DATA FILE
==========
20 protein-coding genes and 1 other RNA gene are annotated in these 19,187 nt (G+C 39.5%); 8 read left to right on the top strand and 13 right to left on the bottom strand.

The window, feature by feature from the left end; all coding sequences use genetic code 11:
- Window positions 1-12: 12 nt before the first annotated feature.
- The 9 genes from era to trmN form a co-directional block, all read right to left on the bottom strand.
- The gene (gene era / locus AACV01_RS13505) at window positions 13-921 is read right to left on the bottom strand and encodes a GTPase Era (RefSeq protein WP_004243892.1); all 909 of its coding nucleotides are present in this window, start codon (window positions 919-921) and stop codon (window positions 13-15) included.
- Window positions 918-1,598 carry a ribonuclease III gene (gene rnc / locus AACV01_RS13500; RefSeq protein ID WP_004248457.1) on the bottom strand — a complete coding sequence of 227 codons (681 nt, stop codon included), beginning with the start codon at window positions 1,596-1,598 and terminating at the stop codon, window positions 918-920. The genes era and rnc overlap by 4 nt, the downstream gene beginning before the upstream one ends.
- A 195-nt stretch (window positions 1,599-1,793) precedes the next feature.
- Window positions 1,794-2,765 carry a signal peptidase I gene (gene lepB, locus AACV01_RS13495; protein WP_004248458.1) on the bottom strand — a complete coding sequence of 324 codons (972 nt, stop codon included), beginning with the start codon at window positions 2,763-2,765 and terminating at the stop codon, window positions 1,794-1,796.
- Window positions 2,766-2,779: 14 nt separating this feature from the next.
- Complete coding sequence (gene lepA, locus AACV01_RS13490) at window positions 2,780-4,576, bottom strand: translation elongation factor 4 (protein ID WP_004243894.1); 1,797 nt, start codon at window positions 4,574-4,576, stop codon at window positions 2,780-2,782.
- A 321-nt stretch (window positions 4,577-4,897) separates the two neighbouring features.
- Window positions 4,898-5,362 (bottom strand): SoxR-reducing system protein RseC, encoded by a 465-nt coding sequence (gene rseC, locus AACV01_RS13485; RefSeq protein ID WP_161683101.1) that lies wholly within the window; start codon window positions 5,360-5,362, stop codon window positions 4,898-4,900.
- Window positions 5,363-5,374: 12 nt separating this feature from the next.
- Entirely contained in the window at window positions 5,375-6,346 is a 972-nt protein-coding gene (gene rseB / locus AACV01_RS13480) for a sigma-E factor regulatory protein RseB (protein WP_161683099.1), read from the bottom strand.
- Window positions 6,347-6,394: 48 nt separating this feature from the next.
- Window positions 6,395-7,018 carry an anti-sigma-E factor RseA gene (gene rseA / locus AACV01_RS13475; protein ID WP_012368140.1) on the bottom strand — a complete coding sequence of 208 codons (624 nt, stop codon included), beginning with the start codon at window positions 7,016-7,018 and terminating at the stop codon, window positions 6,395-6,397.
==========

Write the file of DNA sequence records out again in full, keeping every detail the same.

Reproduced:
20 protein-coding genes and 1 other RNA gene are annotated in these 19,187 nt (G+C 39.5%); 8 read left to right on the top strand and 13 right to left on the bottom strand.

The window, feature by feature from the left end; all coding sequences use genetic code 11:
- Window positions 1-12: 12 nt before the first annotated feature.
- The 9 genes from era to trmN form a co-directional block, all read right to left on the bottom strand.
- The gene (gene era / locus AACV01_RS13505) at window positions 13-921 is read right to left on the bottom strand and encodes a GTPase Era (RefSeq protein WP_004243892.1); all 909 of its coding nucleotides are present in this window, start codon (window positions 919-921) and stop codon (window positions 13-15) included.
- Window positions 918-1,598 carry a ribonuclease III gene (gene rnc / locus AACV01_RS13500; RefSeq protein ID WP_004248457.1) on the bottom strand — a complete coding sequence of 227 codons (681 nt, stop codon included), beginning with the start codon at window positions 1,596-1,598 and terminating at the stop codon, window positions 918-920. The genes era and rnc overlap by 4 nt, the downstream gene beginning before the upstream one ends.
- A 195-nt stretch (window positions 1,599-1,793) precedes the next feature.
- Window positions 1,794-2,765 carry a signal peptidase I gene (gene lepB, locus AACV01_RS13495; protein WP_004248458.1) on the bottom strand — a complete coding sequence of 324 codons (972 nt, stop codon included), beginning with the start codon at window positions 2,763-2,765 and terminating at the stop codon, window positions 1,794-1,796.
- Window positions 2,766-2,779: 14 nt separating this feature from the next.
- Complete coding sequence (gene lepA, locus AACV01_RS13490) at window positions 2,780-4,576, bottom strand: translation elongation factor 4 (protein ID WP_004243894.1); 1,797 nt, start codon at window positions 4,574-4,576, stop codon at window positions 2,780-2,782.
- A 321-nt stretch (window positions 4,577-4,897) separates the two neighbouring features.
- Window positions 4,898-5,362 (bottom strand): SoxR-reducing system protein RseC, encoded by a 465-nt coding sequence (gene rseC, locus AACV01_RS13485; RefSeq protein ID WP_161683101.1) that lies wholly within the window; start codon window positions 5,360-5,362, stop codon window positions 4,898-4,900.
- Window positions 5,363-5,374: 12 nt separating this feature from the next.
- Entirely contained in the window at window positions 5,375-6,346 is a 972-nt protein-coding gene (gene rseB / locus AACV01_RS13480) for a sigma-E factor regulatory protein RseB (protein WP_161683099.1), read from the bottom strand.
- Window positions 6,347-6,394: 48 nt separating this feature from the next.
- Window positions 6,395-7,018 carry an anti-sigma-E factor RseA gene (gene rseA / locus AACV01_RS13475; protein ID WP_012368140.1) on the bottom strand — a complete coding sequence of 208 codons (624 nt, stop codon included), beginning with the start codon at window positions 7,016-7,018 and terminating at the stop codon, window positions 6,395-6,397.